Book Page Layout Tips

 

We have some industry standard tips to help you with the page layout process. Your page layout is the cornerstone of your design, and should be given great care.

 

 

This page is designed for those who are choosing to create their own page layout. If you'd like us to create your layout for you, a basic page layout (not including photographs, tables, or bulleted lists) is included with every order. Get Started.

 

 

 

 

Basic Page Layout Principles
 

Once the task of writing and proofreading your manuscript is complete, the next step is to create a proper page layout for your book. The term “page layout” is used simply to describe the way text and images are situated on a page. In order for your book to have a professional look and feel, there are four basic principles to follow.  

 

Contrast 
In order for your page layout to be visually appealing and to keep the readers interest, you should have contrast on your pages. Notice the use of contrast on this page, color, font size,  font style, and bold headings. Use a contrasting type for headings, keep the headings very different from the body type. Don't go overboard, use one type for the body copy and a different one for the headings.  Consider a newspaper and how the headings are larger and bolder.  

Alignment 
Choose one justification and stick to it.  As a rule, center justification will give the page layout a formal look.  It is commonly used for wedding invitations, formal announcements, etc. Left justification will give your book a more conservative professional look.  Full justification within the layout will give your book a clean orderly look.  With full justification, your headings could be either left, right, or centered on the page.  

Repetition
Create a sense of unity throughout your book  by adding a few visual elements that you like, then repeat them throughout your book. Look through some of your favorite books to see what they have used on the pages; you may get some inspiration. Perhaps a decorative ornament under the heading of each chapter, or a decorative drop cap to start each chapter might give your book a special look. 

Proximity
Organize your type properly by grouping text together that relates to each other.

 

It is important to choose a page layout style, and follow it consistently throughout your book. As a reference tool, we have provided a number of recommended page layout examples complete with font and margin settings at the end of this page. Using the following information will help ensure a professional page layout and a file that is ready for print.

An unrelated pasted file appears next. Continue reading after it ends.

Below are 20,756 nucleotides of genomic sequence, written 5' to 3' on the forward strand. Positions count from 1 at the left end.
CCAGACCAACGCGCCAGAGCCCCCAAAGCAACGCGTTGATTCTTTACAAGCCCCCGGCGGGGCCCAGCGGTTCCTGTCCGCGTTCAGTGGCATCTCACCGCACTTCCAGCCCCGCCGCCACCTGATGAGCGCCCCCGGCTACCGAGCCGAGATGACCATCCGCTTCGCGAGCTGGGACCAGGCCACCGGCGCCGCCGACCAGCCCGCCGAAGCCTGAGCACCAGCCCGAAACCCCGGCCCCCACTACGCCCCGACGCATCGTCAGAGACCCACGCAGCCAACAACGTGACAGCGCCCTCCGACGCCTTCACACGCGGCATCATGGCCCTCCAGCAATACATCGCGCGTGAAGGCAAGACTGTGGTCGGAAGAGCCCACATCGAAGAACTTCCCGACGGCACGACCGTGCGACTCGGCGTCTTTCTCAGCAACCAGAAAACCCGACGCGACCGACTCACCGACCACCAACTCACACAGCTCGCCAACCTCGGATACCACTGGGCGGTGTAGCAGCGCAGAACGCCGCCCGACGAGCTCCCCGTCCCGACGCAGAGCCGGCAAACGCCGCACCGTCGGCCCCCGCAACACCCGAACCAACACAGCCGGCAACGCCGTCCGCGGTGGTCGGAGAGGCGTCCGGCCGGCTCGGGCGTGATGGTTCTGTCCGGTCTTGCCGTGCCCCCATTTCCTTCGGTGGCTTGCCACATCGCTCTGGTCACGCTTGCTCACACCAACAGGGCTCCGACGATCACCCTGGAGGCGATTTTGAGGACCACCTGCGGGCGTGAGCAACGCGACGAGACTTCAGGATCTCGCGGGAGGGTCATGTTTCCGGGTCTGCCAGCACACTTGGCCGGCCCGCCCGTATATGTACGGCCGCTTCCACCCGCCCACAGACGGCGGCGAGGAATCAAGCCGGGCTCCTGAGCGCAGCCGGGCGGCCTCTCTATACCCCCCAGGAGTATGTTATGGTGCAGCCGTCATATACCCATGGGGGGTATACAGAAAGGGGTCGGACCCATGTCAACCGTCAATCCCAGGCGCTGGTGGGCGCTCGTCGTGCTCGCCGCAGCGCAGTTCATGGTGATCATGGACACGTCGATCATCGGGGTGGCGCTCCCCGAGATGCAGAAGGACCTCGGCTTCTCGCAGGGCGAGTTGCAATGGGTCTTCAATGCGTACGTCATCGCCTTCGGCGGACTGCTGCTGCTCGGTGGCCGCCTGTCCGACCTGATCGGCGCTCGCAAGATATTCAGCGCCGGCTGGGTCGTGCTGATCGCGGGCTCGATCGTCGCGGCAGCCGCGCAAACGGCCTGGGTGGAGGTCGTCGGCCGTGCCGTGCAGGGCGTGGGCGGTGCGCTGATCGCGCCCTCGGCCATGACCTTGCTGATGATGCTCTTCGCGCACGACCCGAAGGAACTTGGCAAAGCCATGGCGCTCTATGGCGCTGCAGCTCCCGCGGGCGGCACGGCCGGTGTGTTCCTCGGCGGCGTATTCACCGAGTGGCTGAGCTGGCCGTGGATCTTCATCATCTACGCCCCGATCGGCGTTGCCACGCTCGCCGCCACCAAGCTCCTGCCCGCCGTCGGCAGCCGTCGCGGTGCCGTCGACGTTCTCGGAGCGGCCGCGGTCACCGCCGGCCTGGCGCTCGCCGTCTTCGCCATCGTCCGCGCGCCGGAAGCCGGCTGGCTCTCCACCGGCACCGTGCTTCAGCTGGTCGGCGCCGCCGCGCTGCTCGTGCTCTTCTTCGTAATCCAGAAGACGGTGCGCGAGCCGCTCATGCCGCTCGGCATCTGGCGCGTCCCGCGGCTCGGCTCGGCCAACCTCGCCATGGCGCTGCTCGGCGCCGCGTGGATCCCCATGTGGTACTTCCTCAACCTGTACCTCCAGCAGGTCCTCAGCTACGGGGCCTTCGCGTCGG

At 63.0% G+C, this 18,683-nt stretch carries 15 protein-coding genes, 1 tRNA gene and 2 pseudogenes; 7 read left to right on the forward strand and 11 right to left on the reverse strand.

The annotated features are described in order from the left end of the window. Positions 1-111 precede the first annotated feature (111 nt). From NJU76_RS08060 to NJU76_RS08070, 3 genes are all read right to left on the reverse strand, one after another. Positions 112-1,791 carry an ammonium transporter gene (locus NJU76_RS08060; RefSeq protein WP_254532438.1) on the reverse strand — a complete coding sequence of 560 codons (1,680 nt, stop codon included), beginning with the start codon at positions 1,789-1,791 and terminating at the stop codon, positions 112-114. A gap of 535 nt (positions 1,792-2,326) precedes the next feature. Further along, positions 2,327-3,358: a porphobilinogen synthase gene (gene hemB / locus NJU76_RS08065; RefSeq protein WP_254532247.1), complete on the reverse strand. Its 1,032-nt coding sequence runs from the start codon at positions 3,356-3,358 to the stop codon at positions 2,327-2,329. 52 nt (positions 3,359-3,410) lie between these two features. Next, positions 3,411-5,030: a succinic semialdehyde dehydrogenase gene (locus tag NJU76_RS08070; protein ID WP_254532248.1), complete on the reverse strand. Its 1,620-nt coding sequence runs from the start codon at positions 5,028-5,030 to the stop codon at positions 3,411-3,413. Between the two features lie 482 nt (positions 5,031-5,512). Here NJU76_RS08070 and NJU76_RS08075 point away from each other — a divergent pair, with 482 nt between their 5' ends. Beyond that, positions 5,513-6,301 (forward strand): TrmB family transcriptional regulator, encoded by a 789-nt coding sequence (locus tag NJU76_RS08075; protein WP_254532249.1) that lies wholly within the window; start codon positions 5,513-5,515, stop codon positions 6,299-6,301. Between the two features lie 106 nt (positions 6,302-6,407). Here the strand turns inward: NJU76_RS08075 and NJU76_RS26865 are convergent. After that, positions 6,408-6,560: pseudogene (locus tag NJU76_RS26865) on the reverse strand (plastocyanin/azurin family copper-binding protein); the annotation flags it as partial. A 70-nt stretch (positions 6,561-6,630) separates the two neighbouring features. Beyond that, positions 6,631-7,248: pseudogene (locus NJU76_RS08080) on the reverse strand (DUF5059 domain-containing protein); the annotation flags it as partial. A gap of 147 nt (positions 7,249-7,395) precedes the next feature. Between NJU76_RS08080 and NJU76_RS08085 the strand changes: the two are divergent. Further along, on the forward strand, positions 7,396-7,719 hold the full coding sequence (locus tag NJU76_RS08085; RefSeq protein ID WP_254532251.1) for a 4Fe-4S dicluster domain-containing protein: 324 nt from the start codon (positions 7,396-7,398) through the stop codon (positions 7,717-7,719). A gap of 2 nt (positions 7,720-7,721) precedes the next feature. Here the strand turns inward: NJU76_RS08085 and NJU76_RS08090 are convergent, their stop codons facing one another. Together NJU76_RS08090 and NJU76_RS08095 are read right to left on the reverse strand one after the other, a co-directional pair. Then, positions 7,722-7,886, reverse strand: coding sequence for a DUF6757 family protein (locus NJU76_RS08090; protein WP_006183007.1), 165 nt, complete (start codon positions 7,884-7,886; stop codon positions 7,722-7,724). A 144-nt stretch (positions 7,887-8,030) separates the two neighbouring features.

Software
 

First of all, we recommend using a word processing software which you are familiar with. Take time to familiarize yourself with basic keyboard functions and toolbar commands. Microsoft Word is easily the most popular software for creating a page layout and is widely available. Other popular software is Microsoft Publisher, and Adobe InDesign.

 

 

 

Page Size
 

Choose a page size which is appropriate for your style of book. For example, a family history book or school yearbook is commonly printed in an 8 ½” x 11” size format, while books such as novels, autobiographies, and poetry, are commonly printed in the standard 5 ½” x 8 ½” format. If you have any questions regarding the proper page dimensions for your particular book, please contact us.   

 

 

 

Margins, Headers/Footers
 

When setting the margins for your pages, it is important to not set them less than ¾” to ensure a proper distance between the printing and the edge of the page. We recommend that when choosing a margin setting for your page layout, you should allow 1/8” extra for the binding edge. For example, if you have selected a margin setting of ¾” for the top, bottom, and right hand side of the page, the left hand, or binding edge should be set at 7/8”. This makes the text appear balanced on the page when the book is bound.

 

Microsoft Word uses a measurement which is referred to as a gutter. When using the gutter, margins should all be set at ¾" with a gutter measurement of .2". Care should also be taken when placing information in the headers or footers, such as chapter heading or page numbers, that sufficient room remains between the edge of the print and the edge of the page. A header/footer measurement of ½” is a common setting for a standard page layout.

 

 

 

Hard Page Returns
 

When transferring manuscript files from one computer to another, it is not uncommon for errors to occur in the page layout of the manuscript. The most common page layout error is a problem referred to as text re-flow. Re-flow is the repositioning or shifting of text and images which may occur when a file is opened using a computer other than on the one it was created with. There are a number of causes for text re-flow, but it is most directly related to the fonts which are used.

 

A hard page return placed at the bottom of each page creates an invisible barrier to ensure that text and images remain on the page they were intended. Hard page returns are inserted by positioning the cursor at the bottom of the page and pressing the Ctrl > Enter keys together. It is highly recommended that this be done as often as possible throughout the manuscript. Hard page returns are not necessary when submitting a PDF file. PDF is an acronym for "Portable Document Format". Once a file has been converted into a PDF, it can be opened on any computer without problems such as text or photograph shifting. You can create your own PDF file with the proper software. For a free download of PDF software, click here. 

 

 

 

 

 

 

 

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